I hear both interchangeably, but I do see a difference. You can have a private official, but you cannot have a private civil servant. Plus official sounds like a boss or a well respected figure who is a professional, now civil servant might invoke that response as well but more than likely not to the same extent. I probably hear official 70% of the time and civil servent 30% the latter being spoken primarily by more educated people.
I had to translate civil servant to two other languages to fully understand what it means. I wonder why this word is so important to Turkish speaking people that they included it. I help my friend with Russian course and it is funny to see how different are contents of both courses. E.g. first lesson in Russian started with words like mother, father. I am level 5 in Turkish already and I have no idea how to say mother in Turkish, though I know civil servant.
I was born in Uk although not been there for 10 years as live in Turkey however I rarely heard Civil Servant used in general speech more just formal speeach and documents and solicitors etc but government official, hospital official, or any official preceded by whatever government type dept seems to be a "memur " in Turkey. I think civil servant although correct is used less and less hope this helps a bit.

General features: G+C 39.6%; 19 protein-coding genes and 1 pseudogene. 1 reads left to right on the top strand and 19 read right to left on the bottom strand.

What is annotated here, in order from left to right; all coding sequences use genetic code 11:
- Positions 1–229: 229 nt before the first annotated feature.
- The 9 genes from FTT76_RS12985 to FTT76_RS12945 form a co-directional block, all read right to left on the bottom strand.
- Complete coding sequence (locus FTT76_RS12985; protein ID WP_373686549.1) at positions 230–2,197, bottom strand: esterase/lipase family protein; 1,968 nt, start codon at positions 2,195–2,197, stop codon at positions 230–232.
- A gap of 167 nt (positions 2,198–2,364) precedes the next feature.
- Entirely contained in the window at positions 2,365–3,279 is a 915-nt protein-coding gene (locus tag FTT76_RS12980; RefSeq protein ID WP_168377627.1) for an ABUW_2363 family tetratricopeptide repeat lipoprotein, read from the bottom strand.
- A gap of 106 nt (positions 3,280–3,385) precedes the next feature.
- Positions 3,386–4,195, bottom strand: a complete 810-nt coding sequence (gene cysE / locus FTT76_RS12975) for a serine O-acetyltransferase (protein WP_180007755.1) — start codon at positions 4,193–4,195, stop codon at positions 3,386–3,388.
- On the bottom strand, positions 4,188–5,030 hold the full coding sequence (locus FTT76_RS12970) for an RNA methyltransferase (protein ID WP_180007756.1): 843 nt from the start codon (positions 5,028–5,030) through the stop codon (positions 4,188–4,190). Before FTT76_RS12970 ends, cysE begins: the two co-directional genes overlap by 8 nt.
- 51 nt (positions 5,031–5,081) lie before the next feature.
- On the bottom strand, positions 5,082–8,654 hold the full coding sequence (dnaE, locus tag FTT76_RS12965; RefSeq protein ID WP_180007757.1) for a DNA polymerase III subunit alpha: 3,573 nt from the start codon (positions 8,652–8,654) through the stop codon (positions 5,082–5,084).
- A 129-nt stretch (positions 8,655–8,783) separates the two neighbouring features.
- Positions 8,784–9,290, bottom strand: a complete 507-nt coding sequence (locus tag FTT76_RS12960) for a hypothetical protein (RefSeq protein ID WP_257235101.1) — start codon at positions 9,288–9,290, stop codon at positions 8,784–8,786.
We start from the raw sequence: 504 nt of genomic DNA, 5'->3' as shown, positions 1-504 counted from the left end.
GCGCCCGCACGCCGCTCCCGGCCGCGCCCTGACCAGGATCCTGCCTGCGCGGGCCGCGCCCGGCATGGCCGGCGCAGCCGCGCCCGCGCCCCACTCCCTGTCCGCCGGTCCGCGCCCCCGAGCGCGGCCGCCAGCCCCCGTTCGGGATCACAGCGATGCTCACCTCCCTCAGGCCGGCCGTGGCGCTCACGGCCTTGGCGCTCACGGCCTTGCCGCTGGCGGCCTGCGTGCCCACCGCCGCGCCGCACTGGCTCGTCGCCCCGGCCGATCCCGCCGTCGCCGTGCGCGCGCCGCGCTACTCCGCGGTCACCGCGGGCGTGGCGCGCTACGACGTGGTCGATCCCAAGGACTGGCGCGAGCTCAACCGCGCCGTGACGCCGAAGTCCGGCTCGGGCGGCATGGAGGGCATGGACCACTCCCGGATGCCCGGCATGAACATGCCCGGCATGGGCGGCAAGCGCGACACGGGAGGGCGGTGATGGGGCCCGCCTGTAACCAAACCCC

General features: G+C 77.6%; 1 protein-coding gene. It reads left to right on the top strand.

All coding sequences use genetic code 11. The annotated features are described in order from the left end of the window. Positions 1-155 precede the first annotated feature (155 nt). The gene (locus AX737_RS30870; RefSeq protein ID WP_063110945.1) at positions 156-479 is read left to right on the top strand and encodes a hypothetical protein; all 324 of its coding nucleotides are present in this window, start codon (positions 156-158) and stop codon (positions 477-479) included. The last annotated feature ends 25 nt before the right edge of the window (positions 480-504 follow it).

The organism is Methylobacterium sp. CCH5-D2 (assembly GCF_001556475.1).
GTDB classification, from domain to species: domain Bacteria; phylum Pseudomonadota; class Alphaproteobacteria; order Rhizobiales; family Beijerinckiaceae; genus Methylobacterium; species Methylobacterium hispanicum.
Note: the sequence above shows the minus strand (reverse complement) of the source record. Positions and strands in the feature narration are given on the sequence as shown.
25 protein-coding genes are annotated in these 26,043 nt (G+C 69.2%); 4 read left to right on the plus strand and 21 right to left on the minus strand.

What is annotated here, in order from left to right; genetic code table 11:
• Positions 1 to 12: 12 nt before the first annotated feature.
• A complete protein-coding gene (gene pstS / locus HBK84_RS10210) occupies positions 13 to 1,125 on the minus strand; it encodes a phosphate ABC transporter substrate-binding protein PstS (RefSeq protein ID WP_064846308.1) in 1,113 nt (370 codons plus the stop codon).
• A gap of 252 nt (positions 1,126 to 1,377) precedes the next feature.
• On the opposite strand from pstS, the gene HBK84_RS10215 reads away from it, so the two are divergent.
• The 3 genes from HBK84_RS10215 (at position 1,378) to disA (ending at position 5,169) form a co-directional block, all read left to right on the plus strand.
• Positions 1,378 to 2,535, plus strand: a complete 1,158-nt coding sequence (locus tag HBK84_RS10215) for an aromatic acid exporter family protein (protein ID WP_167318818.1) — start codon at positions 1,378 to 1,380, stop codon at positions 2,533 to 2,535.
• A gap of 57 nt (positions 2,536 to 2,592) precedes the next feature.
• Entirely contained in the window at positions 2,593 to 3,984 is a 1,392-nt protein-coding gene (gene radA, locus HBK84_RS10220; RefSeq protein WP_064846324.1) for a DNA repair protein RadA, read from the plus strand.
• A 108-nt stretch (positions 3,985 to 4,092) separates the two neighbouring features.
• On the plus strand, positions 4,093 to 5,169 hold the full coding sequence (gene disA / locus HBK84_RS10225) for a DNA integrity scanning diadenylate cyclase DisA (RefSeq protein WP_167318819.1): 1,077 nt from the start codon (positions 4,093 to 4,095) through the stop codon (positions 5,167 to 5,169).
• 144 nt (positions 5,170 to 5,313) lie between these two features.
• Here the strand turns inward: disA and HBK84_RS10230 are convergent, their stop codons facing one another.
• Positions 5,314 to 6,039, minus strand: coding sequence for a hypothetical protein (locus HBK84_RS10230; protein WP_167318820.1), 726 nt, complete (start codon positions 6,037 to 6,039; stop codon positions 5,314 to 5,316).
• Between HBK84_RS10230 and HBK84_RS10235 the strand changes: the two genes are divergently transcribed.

https://www.duolingo.com/comment/7738500 This suffix represents the form of to be for "I" or "ben" as in "I am..."
https://www.duolingo.com/comment/7738932 Turkish Grammar Portal
You will need to learn 4-way vowel harmony to know which vowel to use. https://www.duolingo.com/comment/9041808